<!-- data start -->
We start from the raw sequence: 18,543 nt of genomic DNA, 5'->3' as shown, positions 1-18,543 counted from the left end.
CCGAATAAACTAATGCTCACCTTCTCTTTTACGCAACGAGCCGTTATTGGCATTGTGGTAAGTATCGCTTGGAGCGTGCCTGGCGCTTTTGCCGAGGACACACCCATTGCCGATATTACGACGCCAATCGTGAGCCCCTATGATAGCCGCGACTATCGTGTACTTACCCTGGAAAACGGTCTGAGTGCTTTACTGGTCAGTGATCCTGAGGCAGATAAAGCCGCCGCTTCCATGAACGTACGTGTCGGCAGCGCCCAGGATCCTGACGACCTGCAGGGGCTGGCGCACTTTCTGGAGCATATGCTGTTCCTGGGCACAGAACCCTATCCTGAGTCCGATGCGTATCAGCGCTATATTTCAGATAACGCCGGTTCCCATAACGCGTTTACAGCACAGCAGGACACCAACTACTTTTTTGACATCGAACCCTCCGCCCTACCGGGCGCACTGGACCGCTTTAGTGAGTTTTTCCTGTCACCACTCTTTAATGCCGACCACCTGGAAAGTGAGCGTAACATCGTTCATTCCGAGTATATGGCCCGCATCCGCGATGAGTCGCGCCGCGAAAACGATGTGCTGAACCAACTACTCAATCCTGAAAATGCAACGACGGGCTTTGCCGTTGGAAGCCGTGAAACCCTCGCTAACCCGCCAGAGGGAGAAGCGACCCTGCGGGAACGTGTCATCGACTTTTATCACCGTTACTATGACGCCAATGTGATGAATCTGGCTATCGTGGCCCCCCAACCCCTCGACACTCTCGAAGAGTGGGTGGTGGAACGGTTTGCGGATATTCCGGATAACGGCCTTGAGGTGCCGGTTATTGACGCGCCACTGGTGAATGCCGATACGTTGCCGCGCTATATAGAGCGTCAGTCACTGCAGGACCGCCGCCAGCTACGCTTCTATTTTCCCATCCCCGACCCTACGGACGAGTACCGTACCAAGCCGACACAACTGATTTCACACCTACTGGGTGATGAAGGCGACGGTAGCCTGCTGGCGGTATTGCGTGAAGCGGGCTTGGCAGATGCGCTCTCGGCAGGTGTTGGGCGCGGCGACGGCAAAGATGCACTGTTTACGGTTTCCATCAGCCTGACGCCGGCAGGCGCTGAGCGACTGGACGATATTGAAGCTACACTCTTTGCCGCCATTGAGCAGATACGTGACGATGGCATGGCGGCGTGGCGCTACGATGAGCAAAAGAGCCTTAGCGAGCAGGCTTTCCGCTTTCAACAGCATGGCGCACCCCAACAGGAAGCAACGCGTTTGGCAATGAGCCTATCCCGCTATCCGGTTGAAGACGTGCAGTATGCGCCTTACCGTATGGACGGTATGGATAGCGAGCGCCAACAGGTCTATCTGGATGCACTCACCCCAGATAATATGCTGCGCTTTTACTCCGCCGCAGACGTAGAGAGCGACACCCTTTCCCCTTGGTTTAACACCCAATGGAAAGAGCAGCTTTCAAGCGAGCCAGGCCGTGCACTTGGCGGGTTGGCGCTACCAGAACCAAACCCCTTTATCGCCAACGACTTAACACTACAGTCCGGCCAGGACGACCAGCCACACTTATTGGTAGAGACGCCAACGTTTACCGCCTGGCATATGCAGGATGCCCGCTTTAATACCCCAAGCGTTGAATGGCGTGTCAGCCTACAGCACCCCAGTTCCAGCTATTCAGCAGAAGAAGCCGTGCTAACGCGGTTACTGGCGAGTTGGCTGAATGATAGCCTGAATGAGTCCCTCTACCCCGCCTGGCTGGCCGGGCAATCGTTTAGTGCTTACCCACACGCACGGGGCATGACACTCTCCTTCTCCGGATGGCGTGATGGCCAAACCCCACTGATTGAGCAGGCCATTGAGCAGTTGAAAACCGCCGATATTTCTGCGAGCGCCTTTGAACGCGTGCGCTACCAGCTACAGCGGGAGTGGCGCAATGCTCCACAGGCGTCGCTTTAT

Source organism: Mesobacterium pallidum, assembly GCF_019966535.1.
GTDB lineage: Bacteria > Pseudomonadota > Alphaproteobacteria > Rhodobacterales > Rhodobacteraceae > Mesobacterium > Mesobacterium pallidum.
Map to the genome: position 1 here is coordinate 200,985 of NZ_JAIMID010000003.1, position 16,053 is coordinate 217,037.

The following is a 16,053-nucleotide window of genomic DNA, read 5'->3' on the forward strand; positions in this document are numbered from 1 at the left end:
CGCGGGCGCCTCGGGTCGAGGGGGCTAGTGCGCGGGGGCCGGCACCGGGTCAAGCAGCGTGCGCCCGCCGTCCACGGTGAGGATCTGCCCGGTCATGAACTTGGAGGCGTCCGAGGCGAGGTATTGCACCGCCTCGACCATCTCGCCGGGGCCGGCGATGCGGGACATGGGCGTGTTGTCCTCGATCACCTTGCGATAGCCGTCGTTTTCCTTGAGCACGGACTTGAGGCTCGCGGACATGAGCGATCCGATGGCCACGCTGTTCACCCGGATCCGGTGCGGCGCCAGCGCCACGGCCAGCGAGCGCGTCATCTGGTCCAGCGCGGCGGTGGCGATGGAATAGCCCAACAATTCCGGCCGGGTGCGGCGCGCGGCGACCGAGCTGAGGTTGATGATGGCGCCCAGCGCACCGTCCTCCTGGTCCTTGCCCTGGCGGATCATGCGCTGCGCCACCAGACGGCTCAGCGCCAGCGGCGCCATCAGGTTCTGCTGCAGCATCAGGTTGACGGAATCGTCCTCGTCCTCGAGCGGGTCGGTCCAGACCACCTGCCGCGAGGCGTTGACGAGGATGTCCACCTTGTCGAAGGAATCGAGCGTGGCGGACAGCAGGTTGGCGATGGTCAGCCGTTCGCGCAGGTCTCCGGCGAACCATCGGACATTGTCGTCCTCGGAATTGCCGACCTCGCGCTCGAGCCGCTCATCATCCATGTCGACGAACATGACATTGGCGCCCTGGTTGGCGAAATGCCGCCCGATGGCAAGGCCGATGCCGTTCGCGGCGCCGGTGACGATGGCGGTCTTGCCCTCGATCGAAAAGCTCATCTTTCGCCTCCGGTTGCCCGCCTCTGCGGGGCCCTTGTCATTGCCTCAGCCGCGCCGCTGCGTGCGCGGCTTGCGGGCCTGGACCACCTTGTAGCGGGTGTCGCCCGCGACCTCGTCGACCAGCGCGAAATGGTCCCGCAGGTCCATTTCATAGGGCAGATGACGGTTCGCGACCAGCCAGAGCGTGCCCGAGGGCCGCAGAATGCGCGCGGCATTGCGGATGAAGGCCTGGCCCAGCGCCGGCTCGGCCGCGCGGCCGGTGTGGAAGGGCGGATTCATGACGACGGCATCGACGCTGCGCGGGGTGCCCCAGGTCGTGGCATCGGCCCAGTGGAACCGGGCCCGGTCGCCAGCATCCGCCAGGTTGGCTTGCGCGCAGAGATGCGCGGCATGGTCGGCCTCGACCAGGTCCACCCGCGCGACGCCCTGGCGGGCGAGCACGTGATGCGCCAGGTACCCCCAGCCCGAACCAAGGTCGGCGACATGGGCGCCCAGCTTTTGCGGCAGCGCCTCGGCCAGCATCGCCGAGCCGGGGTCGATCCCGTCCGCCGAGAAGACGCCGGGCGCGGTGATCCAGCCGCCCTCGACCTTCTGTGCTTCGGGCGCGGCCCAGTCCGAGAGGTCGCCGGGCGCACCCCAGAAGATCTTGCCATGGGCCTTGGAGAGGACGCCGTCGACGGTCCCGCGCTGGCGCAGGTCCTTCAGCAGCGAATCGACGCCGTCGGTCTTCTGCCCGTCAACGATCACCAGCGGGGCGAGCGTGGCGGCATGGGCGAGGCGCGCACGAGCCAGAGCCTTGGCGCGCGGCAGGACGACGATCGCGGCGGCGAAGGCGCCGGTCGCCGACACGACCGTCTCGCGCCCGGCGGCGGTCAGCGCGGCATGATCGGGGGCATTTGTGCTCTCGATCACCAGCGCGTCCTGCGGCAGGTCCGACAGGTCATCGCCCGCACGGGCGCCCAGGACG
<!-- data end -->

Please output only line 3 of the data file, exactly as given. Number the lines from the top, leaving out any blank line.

Source organism: Mesobacterium pallidum, assembly GCF_019966535.1.